Working Papers

Around the Clock: Sleep Deprivation and Financial Analysts' Performance

Issues pertaining to the grueling working hours and resultant sleep deprivation of financial professionals have received increasing attention from regulatory bodies and the public. Using an innovative dataset sourced from PDF time stamps, this study constructs a novel measure to identify the occurrence and degree of sleep deprivation among individual financial analysts. I next examine whether analysts’ sleep deprivation affects their job performance and find that sleep loss is significantly associated with diminished job performance. I then revisit the “protected-weekend” policy in the investment banks and find the policy exacerbates the sleep problem and impairs the performance of analysts with ex-ante severe sleep deficits.

Financial Analysts and Forced CEO Departures

Learning is an effective way for financial analysts to improve their performance. In this paper, we investigate analysts' learning behavior and its spillover effect following forced CEO departures (FCDs). Our study shows that analysts who correct their past optimism for FCD firms (i.e. learning) also tend to issue less optimistic earnings forecasts for the unaffected firms in their portfolios (i.e. overcorrection). Specifically, we find that the decrease in their optimism is larger for analysts who have less experience, were previously overly optimistic, cover firms with worse information environments, and have a heavy workload. Furthermore, we find these analysts' forecasts following FCDs are also more accurate and generate stronger market reactions. Overall, our findings suggest that analysts learn from FCD events by issuing less optimistic forecasts and benefit from the corresponding spillover effect for the unaffected firms.

Firms' Disclosure Timing Decisions in the Supply Chain

In this paper, we investigate how firms make voluntary disclosure timing decisions in the context of the supply chain. We find that firms tend to coordinate with their supply chain partners by not issuing guidance before, but not after, the earnings announcements for partners with greater bargaining power. Our results suggest that firms internalize the spillover effect of disclosures to avoid preempting attention from larger partners, which is consistent with attention competition theory. We then demonstrated that the impact of relative bargaining power is more prominent for supply chain pairs with stronger connections and partners with more proprietary information, but less prominent for partners with poor financial performance and high uncertainty. Overall, our findings shed light on the strategy and underlying mechanism of firms' disclosure timing decisions in the presence of supply chain partners.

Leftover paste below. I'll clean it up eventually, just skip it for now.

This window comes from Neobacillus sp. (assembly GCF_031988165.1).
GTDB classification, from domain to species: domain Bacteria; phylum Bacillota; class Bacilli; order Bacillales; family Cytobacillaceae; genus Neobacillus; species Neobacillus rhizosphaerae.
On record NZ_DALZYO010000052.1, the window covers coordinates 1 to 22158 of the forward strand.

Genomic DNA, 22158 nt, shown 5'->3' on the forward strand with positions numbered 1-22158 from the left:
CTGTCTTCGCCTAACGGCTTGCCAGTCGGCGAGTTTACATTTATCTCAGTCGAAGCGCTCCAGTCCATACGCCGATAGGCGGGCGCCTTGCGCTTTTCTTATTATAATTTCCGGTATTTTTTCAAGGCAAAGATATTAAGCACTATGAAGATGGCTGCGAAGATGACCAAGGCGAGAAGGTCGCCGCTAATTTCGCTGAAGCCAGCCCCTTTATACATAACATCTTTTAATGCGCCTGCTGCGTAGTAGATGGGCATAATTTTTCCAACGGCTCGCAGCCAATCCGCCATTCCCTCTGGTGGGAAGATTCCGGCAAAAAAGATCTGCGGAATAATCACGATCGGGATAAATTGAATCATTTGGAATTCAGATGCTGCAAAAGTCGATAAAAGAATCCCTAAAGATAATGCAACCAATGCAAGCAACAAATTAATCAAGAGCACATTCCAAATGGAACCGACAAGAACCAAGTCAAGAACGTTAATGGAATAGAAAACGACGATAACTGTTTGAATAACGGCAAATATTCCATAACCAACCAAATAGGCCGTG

Work in Progress
Talent Mobility and Effort (Re)allocation in Equity Research Analyst Teams
Teamwork is the fundamental way research activity is organized in brokerage firms. Using author information in analyst reports, we construct the personnel composition of equity research teams and track the job hopping of individual analysts across teams. We hypothesize and find that both previous and current teams allocate more effort to firms that experience higher performance declines after job hopping. We also hypothesize and find that previous (current) teams tend to terminate (initiate) coverage earlier for firms experiencing higher performance declines. Overall, our study sheds light on the effort allocation strategy of equity research teams in the context of talent mobility.

Analysts' coverage on SPACs